But they never really went away.

A new group sprang up in the 1980s in New York under the name Odyssey Study Group and has been operating here quietly ever since — still led by the washed-up actress, now 84, who reigns from an $8.5 million apartment at Manhattan’s Plaza Hotel that was mostly paid for by devotees, according to public records.

A dozen former members have spoken to The Post — telling stories similar to those shared more than four decades ago, including claims that they forked over huge sums to Odyssey while being emotionally abused and exploited.

“In my 30 years of working in this field, this is one of the most secretive groups I’ve encountered,” said cult expert Rick Ross, a key witness in the recent Brooklyn trial of upstate sex cult Nxivm who tried unsuccessfully to stage an intervention for a member in the early 2000s.

“After San Francisco, everything was hush-hush.”


Hot on the heels of her role in the 1972 film version of Kurt Vonnegut’s sci-fi novel, Gans fell in love with Alex Horn, a playwright and mystic who ran a fledgling theater in the Golden Gate City’s Mission District, and moved from New York to San Francisco, according to divorce proceedings from her first husband.

Their acolytes became known in the neighborhood for aggressive panhandling — stopping passersby and begging them to buy tickets to the shows that were mocked by local theater critics as “punishing,” the San Francisco Chronicle reported at the time.

Inside the theater, members alleged to the paper they were invited to join a class that could help them improve their lives — but were instead brainwashed, beaten and told to sell hundreds of tickets that enriched Gans and Horn.

The group denied doing anything “illegal, immoral or dangerous” — but the couple closed up shop and left town.

They eventually resurfaced in Manhattan in the 1980s, starting a new group with the Odyssey name, real estate deeds and court documents show. When Horn died in 2007 at the age of 78, Gans took the throne, former members said.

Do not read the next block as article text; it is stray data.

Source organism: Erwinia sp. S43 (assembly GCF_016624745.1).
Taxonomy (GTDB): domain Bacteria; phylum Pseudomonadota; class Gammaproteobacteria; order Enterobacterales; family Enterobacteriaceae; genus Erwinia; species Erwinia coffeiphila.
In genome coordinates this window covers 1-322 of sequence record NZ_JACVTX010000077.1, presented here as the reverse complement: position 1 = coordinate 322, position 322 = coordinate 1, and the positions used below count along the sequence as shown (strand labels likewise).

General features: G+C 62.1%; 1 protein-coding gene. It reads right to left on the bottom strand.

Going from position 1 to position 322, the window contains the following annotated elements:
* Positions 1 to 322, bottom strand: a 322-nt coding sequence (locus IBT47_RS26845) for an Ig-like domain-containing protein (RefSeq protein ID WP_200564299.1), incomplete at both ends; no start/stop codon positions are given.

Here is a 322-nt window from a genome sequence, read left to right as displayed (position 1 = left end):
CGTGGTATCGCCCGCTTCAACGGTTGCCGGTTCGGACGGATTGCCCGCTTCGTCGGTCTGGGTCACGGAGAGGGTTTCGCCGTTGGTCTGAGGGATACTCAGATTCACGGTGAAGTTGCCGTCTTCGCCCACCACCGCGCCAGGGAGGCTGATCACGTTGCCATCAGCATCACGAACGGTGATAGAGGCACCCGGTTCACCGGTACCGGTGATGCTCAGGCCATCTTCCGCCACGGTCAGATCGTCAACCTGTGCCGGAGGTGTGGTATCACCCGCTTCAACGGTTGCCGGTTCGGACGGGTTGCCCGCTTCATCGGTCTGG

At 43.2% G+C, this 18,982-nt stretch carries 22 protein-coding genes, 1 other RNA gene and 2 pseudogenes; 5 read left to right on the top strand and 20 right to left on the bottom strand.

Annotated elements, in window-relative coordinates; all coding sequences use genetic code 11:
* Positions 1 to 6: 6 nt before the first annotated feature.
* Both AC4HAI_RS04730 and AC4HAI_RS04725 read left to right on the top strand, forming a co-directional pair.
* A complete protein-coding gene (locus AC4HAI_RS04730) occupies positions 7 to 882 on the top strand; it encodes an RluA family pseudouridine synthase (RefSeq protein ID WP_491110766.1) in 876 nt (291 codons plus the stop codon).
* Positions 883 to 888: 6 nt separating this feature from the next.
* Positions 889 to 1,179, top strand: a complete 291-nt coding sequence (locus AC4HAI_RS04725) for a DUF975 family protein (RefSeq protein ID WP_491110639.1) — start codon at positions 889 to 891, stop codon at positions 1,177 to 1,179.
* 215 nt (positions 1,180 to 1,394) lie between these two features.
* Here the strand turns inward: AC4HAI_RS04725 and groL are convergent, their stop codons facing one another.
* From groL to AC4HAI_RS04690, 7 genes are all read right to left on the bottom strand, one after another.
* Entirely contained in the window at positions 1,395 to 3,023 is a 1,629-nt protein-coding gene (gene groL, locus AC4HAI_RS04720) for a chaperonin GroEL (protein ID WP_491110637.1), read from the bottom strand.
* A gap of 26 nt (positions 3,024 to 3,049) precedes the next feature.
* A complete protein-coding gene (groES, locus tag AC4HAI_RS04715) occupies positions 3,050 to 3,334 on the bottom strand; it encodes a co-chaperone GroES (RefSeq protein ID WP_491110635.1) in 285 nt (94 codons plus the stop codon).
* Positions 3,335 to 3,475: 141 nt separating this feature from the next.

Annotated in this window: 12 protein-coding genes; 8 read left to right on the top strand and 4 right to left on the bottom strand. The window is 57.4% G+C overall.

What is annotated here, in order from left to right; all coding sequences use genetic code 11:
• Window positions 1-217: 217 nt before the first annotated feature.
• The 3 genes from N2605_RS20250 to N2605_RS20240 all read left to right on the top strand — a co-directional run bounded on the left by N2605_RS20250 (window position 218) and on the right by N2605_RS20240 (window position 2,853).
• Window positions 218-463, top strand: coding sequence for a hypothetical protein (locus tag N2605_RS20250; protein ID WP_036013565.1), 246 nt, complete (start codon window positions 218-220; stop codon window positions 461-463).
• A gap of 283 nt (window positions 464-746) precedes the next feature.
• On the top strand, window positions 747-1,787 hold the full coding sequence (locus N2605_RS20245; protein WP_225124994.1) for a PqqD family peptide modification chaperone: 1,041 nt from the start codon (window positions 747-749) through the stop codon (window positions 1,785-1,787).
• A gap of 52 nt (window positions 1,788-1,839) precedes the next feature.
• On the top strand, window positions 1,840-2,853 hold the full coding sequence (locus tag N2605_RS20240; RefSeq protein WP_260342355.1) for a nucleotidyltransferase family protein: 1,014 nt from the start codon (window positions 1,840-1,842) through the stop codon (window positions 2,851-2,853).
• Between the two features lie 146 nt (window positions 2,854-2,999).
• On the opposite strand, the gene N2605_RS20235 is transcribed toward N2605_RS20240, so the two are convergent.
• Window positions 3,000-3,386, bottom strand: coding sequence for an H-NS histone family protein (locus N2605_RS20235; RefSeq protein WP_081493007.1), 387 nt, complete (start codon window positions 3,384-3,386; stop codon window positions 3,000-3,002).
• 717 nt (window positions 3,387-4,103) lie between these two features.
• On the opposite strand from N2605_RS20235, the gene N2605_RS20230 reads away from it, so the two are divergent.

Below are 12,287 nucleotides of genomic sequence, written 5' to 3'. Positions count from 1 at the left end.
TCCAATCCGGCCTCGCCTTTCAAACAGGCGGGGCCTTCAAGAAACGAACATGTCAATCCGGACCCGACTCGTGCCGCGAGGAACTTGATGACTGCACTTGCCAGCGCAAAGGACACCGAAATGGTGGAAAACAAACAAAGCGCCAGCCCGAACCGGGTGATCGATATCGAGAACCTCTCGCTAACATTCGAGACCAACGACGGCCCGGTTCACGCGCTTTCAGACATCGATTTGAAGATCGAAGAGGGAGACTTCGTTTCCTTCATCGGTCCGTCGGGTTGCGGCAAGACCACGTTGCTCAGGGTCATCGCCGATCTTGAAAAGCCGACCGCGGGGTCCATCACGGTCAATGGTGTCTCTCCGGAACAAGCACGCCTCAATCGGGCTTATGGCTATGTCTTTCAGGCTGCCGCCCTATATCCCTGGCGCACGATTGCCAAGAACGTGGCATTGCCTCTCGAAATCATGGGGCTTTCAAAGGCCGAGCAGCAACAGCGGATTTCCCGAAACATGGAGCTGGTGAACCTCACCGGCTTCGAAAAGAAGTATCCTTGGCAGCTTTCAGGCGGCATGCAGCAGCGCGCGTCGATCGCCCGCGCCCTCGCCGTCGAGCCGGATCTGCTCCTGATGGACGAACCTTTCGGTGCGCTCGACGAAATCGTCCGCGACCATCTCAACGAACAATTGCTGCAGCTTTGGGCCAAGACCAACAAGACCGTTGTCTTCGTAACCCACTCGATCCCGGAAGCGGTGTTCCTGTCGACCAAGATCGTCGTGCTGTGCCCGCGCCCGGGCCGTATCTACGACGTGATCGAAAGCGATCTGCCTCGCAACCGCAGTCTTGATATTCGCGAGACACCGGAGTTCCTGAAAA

Today, Odyssey is headquartered in a fourth-floor loft space in the Garment District. There is a smaller branch in Boston, Mass., where at least another hundred members have passed through over the years, according to former devotees.

It’s unclear how many have joined Odyssey since the 1980s, but ex-students estimate the group has had up to 250 members at any given time over the past 30 years.

Members continue to recruit unwitting New Yorkers — cultivating friendships with strangers in coffee shops, supermarket lines and other public spaces before inviting them to a “philosophy group” or “acting class,” according to former students involved in the recruitment process.

Esther Friedman, 54, says she was recruited when another member struck up a conversation with her in the checkout line at a Whole Foods in Cambridge, Mass., in 2006 and invited her to “meet a group of friends.” It all seemed aboveboard.

“This is not a group where you live in a compound,” said Friedman, a mental health counselor who left Odyssey in 2011. “This is not one of those cookie-cutter images of living in a cult.”

Members meet twice a week to study the teachings of philosophers George Ivanovich Gurdjieff and his protege P.D. Ouspensky, who believe that the path to self-development involves labor and intentional suffering.

In their pursuit of enlightenment, ex-students say, they were told to recruit others — up to 50 people a week, according to one follower who quit in April this year and spoke on the condition of anonymity.

Spencer Schneider, a Big Apple attorney who left the group in 2013 after nearly two decades, says Gans asked students to divulge their greatest weaknesses and insecurities to the class –– and then verbally assaulted and berated them.

Students are also forbidden from discussing their participation with anyone, including their spouses, and are warned not to use the internet, former acolytes said.

Cult survivor Esther Friedman
Cult survivor Esther FriedmanJosh Reynolds for The New York P


Sleep deprivation and hard labor are cornerstones of Odyssey’s teachings.

Former students recalled working on the organization’s 19-acre property in upstate Pawling in the 1990s and 2000s — staying awake for 24-hour periods to build large lodges — under the guise of doing Gurdjieff’s advanced work.

“We would pretty much work around the clock the whole weekend for 48 hours and I was probably working 100 hours a week,” said member Don Raskopf, 61, who lived on the Pawling estate as a supervisor with his wife and two children in the 1990s. “After about six months of that, I learned I had a psychotic break just from the stress.”